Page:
Look at the picture above. Is the boy going to pick on the girl, or will he invite her to play with the other children?
In today’s impersonal school climate, how do students learn about those around them? When there’s no chance of bringing students together in school, how will children better understand their peers?
School administrators, teachers, parents, and staff must get to know who students are and better understand what kinds of difficulties they bring to school. This involves more human interaction at a time when classroom relationships are becoming increasingly distant and cold.
Florida lawmakers want to collect massive amounts of data on students to find and label those who appear to be threats. The ACLU and other civil rights organizations believe the data base called the Florida Schools Safety Portal is an alarming violation of student rights. This is the same state that wants to arm its teachers.
Many schools across the nation will be asking students personal questions to obtain sensitive information. Much of this information could be stored online. It’s like mental health for all, but parents worry it’s an invasion of their child’s privacy.
Surveillance and arming teachers are reactive actions that fail to get to the heart of the problem in schools.
Public schools are supposed to be where students come together, learn about others, and how to work together. But today, socialization is pushed out of the classroom.
Here are some ways depersonalization has taken over.
Denying students recess, free play, and talking at lunch.
Schools that fail to encourage students to mingle might enforce orderly behavior, but they’re ignoring a student’s need for connecting. It’s abusive not to give students, especially young students, frequent breaks in school.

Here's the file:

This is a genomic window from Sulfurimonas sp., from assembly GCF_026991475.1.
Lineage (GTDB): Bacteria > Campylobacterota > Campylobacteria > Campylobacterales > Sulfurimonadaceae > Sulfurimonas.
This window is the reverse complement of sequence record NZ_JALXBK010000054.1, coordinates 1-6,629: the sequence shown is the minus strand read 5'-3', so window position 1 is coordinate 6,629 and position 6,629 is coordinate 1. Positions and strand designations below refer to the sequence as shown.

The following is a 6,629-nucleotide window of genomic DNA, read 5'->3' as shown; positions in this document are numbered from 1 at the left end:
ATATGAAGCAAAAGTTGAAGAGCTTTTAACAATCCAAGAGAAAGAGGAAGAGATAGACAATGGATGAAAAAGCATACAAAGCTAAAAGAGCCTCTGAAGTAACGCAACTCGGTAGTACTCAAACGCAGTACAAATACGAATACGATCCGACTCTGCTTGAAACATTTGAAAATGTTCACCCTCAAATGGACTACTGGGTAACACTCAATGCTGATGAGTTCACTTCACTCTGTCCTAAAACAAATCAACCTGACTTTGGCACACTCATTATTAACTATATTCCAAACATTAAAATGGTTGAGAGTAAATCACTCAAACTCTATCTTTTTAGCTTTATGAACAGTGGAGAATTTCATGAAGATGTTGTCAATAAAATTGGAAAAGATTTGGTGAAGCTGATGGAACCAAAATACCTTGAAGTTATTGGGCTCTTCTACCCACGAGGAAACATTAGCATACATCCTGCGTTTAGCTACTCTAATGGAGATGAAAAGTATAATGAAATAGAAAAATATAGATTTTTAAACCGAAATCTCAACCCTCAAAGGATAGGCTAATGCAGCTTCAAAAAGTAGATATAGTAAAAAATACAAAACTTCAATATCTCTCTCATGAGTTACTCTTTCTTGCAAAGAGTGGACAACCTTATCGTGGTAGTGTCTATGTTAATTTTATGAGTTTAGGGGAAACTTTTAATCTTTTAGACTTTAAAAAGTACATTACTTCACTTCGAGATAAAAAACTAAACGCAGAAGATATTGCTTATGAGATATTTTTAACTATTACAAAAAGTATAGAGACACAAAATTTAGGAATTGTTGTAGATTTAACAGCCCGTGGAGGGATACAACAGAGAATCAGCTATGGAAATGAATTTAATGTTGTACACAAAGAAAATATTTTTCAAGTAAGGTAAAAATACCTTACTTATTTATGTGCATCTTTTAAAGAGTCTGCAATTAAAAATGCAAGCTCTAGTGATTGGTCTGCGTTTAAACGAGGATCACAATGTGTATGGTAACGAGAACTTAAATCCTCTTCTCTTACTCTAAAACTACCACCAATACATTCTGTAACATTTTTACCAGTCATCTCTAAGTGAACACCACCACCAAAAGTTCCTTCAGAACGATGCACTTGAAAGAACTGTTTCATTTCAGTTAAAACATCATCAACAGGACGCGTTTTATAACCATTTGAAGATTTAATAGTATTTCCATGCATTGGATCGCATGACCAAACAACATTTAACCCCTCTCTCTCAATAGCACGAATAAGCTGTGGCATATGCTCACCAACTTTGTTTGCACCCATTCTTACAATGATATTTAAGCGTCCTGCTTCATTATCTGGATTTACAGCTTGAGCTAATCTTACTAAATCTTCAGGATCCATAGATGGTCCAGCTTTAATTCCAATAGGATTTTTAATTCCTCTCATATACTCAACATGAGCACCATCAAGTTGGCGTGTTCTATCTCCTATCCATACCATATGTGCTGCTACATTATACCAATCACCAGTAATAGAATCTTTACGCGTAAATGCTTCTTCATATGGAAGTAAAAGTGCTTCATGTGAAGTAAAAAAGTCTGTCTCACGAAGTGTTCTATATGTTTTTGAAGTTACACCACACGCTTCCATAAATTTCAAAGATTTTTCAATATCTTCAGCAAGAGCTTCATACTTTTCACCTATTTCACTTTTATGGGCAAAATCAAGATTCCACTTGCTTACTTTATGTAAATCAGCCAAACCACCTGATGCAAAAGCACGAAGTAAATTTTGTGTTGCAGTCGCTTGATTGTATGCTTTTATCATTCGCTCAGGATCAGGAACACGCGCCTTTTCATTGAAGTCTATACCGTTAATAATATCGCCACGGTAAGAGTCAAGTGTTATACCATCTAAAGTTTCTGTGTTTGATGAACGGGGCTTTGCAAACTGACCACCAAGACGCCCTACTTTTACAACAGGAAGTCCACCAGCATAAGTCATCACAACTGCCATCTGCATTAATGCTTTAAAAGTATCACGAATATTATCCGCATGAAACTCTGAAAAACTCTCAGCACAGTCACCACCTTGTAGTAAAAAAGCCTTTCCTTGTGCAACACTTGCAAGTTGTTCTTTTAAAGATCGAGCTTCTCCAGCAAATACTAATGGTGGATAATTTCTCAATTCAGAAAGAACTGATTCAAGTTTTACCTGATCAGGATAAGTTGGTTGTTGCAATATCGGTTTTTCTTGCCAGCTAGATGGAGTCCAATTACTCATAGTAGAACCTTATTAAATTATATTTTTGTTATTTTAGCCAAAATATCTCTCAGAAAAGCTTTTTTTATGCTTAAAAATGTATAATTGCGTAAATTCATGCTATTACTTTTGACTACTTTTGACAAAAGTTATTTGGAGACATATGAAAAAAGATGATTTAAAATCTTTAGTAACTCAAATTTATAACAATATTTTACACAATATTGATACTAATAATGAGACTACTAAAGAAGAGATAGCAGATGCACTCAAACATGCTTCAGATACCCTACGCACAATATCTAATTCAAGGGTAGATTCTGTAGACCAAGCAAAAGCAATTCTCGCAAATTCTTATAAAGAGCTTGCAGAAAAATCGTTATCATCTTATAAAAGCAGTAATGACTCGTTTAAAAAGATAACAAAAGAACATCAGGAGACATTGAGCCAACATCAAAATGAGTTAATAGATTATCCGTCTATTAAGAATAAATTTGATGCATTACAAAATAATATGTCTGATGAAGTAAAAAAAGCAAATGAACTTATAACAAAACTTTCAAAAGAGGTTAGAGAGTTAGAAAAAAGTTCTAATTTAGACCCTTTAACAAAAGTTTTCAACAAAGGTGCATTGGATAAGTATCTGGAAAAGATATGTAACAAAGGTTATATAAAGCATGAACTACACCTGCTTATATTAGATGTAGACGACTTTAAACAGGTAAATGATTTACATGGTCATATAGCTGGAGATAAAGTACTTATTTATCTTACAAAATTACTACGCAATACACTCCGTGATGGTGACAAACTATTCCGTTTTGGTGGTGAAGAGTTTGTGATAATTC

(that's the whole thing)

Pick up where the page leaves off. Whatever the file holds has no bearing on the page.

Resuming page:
Early learners should be given plenty of opportunities for free play. It’s important for cognitive and social development.
Middle and high school students could use breaks too. A few extra minutes between class, or a period during the day where students can interrelate in small groups, perhaps play board games, with oversight, would be welcome.
Cafeterias can be loud, so some schools insist that students not talk. But meals should include discussion. Trying to make more time for lunch, less crowded lunches, and providing friendly cafeteria human monitors to remind students to hold down the volume are what’s needed.
Large impersonal class sizes.
Teachers are not going to be able to identify students who are dealing with emotional difficulties in huge classes. The larger classes are, the more impersonal they become. At least one smaller class where teachers and students can support one another is a solution few lawmakers discuss.
With personalized learning students work at their skill level alone, facing a computer. They’re not learning to socialize with peers. No matter how many commercials for technology in schools show students working next to their friends with their Chromebooks, working online is lonely. Technology in school isolates students.
Should robots replace teachers? There’s little proof that students communicating with a machine that seems like a person is better than a person. Nor does it appear it will ever be a better substitute than a human teacher.
Both online learning and AI might have a place in schools. The research about them is interesting. But they don’t replace teacher and student feedback and socialization.
Segregated charter schools.